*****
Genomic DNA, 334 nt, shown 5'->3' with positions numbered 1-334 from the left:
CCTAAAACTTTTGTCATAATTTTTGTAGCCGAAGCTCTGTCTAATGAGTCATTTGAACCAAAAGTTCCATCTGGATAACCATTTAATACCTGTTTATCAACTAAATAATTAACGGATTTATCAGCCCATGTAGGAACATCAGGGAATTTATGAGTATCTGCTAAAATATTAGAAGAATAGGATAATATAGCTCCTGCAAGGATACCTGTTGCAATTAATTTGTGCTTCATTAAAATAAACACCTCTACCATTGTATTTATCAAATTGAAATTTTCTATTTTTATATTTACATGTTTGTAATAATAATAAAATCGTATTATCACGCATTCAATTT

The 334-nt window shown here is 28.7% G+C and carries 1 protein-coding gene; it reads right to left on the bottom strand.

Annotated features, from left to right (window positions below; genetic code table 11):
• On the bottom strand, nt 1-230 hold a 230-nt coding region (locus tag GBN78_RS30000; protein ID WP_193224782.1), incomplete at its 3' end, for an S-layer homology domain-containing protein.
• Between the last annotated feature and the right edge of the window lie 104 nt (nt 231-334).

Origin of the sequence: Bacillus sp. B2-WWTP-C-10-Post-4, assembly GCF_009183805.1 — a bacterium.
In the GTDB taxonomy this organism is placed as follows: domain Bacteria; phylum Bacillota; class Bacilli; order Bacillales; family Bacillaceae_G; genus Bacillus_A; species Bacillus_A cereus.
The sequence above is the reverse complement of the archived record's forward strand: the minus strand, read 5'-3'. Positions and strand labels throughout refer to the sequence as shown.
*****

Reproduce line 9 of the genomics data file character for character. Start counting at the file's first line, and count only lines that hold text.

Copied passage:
The sequence above is the reverse complement of the archived record's forward strand: the minus strand, read 5'-3'. Positions and strand labels throughout refer to the sequence as shown.